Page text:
Romney: Right on Medicare

Needless to say, boldness hasn’t been a quality associated with Mitt Romney during this campaign.  That makes his endorsement of bold and specific proposals for entitlement reform in a speech at Americans for Prosperity last week all the more noteworthy.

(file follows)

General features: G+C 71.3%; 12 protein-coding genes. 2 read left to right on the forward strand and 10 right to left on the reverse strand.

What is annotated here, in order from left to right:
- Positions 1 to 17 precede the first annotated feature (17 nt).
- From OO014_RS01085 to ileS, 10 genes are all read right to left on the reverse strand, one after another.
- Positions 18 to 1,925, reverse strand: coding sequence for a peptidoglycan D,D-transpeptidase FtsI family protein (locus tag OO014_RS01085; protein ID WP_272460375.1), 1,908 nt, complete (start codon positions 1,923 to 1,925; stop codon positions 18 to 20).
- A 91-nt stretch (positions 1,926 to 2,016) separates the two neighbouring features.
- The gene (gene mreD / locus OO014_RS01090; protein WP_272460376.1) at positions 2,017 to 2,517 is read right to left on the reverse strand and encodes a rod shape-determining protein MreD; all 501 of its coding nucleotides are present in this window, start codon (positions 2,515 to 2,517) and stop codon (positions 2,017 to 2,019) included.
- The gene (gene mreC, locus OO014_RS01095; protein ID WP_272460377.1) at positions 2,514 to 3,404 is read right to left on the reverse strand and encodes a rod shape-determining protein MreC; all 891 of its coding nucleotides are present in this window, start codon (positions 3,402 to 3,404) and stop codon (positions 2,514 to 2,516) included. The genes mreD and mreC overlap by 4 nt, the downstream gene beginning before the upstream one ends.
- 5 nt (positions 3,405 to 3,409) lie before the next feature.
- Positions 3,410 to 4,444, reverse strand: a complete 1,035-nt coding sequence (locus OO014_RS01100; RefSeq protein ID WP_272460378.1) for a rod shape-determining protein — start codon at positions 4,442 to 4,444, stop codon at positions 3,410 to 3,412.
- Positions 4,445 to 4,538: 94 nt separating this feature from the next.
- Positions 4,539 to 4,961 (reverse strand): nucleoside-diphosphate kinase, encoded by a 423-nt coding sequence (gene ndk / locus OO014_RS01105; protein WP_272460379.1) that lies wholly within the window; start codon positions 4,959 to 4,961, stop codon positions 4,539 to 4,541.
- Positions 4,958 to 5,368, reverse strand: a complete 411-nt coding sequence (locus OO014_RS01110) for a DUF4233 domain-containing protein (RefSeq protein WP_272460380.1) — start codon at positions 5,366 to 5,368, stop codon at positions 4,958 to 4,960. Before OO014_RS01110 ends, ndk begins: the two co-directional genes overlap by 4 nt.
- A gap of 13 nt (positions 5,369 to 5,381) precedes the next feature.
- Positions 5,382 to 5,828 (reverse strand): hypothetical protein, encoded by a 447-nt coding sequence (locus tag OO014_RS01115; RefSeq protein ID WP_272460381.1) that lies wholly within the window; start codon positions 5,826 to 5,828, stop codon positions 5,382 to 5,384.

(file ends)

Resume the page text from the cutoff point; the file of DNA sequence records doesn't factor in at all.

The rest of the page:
Most significant, Romney outlined a plan that would transform Medicare into a premium-support program — while holding current seniors and near-retirees harmless, and retaining an optional form of traditional Medicare (restructured as a premium-charging government insurance plan) to smooth the transition. It differs in details from the plan introduced by Rep. Paul Ryan and supported by the overwhelming majority of congressional Republicans, but the plans share their most critical features: reintroducing choice to seniors and competition to the health-insurance market while defusing the fiscal time bomb that is Medicare before it beggars the nation. In his speech, Romney also vowed to introduce forms of means testing to both Medicare and Social Security, while gently raising the eligibility age of the latter. All of this — as well as his promises to block-grant Medicaid to the states and institute real cuts in discretionary spending — deserves praise.

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